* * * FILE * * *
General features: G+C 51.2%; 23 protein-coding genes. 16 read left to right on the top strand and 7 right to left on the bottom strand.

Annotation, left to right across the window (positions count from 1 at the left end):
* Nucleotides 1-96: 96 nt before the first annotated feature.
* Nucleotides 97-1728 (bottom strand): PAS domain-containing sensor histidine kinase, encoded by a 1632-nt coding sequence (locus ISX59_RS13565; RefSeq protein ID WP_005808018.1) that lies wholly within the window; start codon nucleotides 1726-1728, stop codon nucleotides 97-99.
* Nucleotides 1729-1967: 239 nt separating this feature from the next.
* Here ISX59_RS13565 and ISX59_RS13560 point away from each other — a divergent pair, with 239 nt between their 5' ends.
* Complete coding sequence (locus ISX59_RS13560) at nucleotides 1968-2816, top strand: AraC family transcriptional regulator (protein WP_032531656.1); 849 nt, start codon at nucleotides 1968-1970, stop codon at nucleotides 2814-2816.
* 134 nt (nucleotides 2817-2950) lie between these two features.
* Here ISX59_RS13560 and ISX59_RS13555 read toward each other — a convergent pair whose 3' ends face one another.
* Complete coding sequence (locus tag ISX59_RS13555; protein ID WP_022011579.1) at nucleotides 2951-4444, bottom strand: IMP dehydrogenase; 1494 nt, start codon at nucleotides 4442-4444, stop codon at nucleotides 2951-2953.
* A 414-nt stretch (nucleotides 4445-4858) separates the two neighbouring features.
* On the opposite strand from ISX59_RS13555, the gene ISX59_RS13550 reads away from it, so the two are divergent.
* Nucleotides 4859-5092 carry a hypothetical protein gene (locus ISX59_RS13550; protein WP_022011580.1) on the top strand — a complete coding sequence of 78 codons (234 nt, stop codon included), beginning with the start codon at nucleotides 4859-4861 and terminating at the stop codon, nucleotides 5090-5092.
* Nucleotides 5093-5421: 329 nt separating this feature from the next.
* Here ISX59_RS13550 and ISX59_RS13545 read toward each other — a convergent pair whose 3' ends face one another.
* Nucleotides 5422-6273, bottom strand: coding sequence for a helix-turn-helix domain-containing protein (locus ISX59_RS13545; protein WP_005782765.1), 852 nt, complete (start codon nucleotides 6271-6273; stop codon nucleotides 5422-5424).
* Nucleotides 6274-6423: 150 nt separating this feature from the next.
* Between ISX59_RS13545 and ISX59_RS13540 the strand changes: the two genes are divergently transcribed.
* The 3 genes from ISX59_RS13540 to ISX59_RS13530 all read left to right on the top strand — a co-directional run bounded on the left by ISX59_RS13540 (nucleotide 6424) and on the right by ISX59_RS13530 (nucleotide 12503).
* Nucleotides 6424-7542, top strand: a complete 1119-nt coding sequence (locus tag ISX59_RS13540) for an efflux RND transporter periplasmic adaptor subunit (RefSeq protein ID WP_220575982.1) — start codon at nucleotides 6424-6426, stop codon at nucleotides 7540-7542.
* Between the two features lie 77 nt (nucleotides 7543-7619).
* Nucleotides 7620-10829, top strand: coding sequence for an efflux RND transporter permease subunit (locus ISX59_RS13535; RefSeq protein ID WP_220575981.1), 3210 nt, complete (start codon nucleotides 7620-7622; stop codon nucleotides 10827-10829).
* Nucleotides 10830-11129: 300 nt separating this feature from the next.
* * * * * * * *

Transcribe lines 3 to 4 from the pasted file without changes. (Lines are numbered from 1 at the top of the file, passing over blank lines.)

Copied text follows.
* Nucleotides 1-96: 96 nt before the first annotated feature.
* Nucleotides 97-1728 (bottom strand): PAS domain-containing sensor histidine kinase, encoded by a 1632-nt coding sequence (locus ISX59_RS13565; RefSeq protein ID WP_005808018.1) that lies wholly within the window; start codon nucleotides 1726-1728, stop codon nucleotides 97-99.